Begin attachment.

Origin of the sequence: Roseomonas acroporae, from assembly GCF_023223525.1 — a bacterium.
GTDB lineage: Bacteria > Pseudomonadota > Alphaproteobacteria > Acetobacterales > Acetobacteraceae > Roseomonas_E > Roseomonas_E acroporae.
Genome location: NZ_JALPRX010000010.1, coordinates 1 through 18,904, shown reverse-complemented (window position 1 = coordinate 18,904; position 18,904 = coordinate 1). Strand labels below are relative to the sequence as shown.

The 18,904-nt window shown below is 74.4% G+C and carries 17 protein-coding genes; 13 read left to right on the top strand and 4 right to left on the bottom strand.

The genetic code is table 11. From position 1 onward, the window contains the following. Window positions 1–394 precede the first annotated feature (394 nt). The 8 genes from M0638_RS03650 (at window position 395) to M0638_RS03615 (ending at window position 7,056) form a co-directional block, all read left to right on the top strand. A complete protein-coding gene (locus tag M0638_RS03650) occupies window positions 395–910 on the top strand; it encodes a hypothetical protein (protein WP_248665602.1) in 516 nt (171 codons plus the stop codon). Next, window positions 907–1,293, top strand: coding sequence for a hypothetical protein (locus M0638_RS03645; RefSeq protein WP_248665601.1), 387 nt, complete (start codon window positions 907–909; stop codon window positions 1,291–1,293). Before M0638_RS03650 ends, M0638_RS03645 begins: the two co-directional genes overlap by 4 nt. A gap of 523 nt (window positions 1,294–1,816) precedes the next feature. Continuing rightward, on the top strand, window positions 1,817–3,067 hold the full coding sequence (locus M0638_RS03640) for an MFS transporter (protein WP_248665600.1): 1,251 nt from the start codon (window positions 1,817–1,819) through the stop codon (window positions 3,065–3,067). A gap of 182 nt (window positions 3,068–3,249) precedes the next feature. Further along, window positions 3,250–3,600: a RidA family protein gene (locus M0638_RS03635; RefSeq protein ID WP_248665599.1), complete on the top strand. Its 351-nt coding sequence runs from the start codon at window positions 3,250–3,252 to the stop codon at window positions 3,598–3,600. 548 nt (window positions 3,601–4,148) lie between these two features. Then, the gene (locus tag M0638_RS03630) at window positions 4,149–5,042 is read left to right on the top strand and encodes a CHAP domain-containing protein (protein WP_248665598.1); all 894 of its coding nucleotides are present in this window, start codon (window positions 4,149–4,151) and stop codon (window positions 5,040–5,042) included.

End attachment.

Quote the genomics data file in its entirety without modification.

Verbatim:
Origin of the sequence: Roseomonas acroporae, from assembly GCF_023223525.1 — a bacterium.
GTDB lineage: Bacteria > Pseudomonadota > Alphaproteobacteria > Acetobacterales > Acetobacteraceae > Roseomonas_E > Roseomonas_E acroporae.
Genome location: NZ_JALPRX010000010.1, coordinates 1 through 18,904, shown reverse-complemented (window position 1 = coordinate 18,904; position 18,904 = coordinate 1). Strand labels below are relative to the sequence as shown.

The 18,904-nt window shown below is 74.4% G+C and carries 17 protein-coding genes; 13 read left to right on the top strand and 4 right to left on the bottom strand.

The genetic code is table 11. From position 1 onward, the window contains the following. Window positions 1–394 precede the first annotated feature (394 nt). The 8 genes from M0638_RS03650 (at window position 395) to M0638_RS03615 (ending at window position 7,056) form a co-directional block, all read left to right on the top strand. A complete protein-coding gene (locus tag M0638_RS03650) occupies window positions 395–910 on the top strand; it encodes a hypothetical protein (protein WP_248665602.1) in 516 nt (171 codons plus the stop codon). Next, window positions 907–1,293, top strand: coding sequence for a hypothetical protein (locus M0638_RS03645; RefSeq protein WP_248665601.1), 387 nt, complete (start codon window positions 907–909; stop codon window positions 1,291–1,293). Before M0638_RS03650 ends, M0638_RS03645 begins: the two co-directional genes overlap by 4 nt. A gap of 523 nt (window positions 1,294–1,816) precedes the next feature. Continuing rightward, on the top strand, window positions 1,817–3,067 hold the full coding sequence (locus M0638_RS03640) for an MFS transporter (protein WP_248665600.1): 1,251 nt from the start codon (window positions 1,817–1,819) through the stop codon (window positions 3,065–3,067). A gap of 182 nt (window positions 3,068–3,249) precedes the next feature. Further along, window positions 3,250–3,600: a RidA family protein gene (locus M0638_RS03635; RefSeq protein ID WP_248665599.1), complete on the top strand. Its 351-nt coding sequence runs from the start codon at window positions 3,250–3,252 to the stop codon at window positions 3,598–3,600. 548 nt (window positions 3,601–4,148) lie between these two features. Then, the gene (locus tag M0638_RS03630) at window positions 4,149–5,042 is read left to right on the top strand and encodes a CHAP domain-containing protein (protein WP_248665598.1); all 894 of its coding nucleotides are present in this window, start codon (window positions 4,149–4,151) and stop codon (window positions 5,040–5,042) included.